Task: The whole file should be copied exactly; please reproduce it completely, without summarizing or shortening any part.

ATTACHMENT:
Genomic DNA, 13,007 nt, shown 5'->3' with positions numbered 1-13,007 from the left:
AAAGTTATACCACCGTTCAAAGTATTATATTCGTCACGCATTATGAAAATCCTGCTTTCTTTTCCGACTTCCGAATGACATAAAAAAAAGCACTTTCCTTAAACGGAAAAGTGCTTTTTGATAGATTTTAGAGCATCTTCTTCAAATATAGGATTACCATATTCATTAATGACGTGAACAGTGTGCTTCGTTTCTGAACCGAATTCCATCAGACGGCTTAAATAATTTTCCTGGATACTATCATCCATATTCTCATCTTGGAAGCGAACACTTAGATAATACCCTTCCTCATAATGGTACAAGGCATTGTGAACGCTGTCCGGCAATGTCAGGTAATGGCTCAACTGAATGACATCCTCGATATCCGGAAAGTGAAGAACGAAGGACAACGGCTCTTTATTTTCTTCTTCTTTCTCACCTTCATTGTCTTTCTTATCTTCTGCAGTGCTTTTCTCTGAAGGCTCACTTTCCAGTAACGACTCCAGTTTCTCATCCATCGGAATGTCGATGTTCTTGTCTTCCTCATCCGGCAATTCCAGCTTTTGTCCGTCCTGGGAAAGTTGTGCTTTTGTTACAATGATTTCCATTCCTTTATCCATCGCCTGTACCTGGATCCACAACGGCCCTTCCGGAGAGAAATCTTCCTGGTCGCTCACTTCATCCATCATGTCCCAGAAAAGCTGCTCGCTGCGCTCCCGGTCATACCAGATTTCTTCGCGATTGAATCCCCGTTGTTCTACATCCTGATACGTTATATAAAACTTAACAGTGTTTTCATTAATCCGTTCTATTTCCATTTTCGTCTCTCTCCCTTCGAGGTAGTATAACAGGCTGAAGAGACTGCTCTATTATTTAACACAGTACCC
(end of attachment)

Genomic DNA, 13,007 nt, shown 5'->3' with positions numbered 1-13,007 from the left:
AAAGTTATACCACCGTTCAAAGTATTATATTCGTCACGCATTATGAAAATCCTGCTTTCTTTTCCGACTTCCGAATGACATAAAAAAAAGCACTTTCCTTAAACGGAAAAGTGCTTTTTGATAGATTTTAGAGCATCTTCTTCAAATATAGGATTACCATATTCATTAATGACGTGAACAGTGTGCTTCGTTTCTGAACCGAATTCCATCAGACGGCTTAAATAATTTTCCTGGATACTATCATCCATATTCTCATCTTGGAAGCGAACACTTAGATAATACCCTTCCTCATAATGGTACAAGGCATTGTGAACGCTGTCCGGCAATGTCAGGTAATGGCTCAACTGAATGACATCCTCGATATCCGGAAAGTGAAGAACGAAGGACAACGGCTCTTTATTTTCTTCTTCTTTCTCACCTTCATTGTCTTTCTTATCTTCTGCAGTGCTTTTCTCTGAAGGCTCACTTTCCAGTAACGACTCCAGTTTCTCATCCATCGGAATGTCGATGTTCTTGTCTTCCTCATCCGGCAATTCCAGCTTTTGTCCGTCCTGGGAAAGTTGTGCTTTTGTTACAATGATTTCCATTCCTTTATCCATCGCCTGTACCTGGATCCACAACGGCCCTTCCGGAGAGAAATCTTCCTGGTCGCTCACTTCATCCATCATGTCCCAGAAAAGCTGCTCGCTGCGCTCCCGGTCATACCAGATTTCTTCGCGATTGAATCCCCGTTGTTCTACATCCTGATACGTTATATAAAACTTAACAGTGTTTTCATTAATCCGTTCTATTTCCATTTTCGTCTCTCTCCCTTCGAGGTAGTATAACAGGCTGAAGAGACTGCTCTATTATTTAACACAGTACCC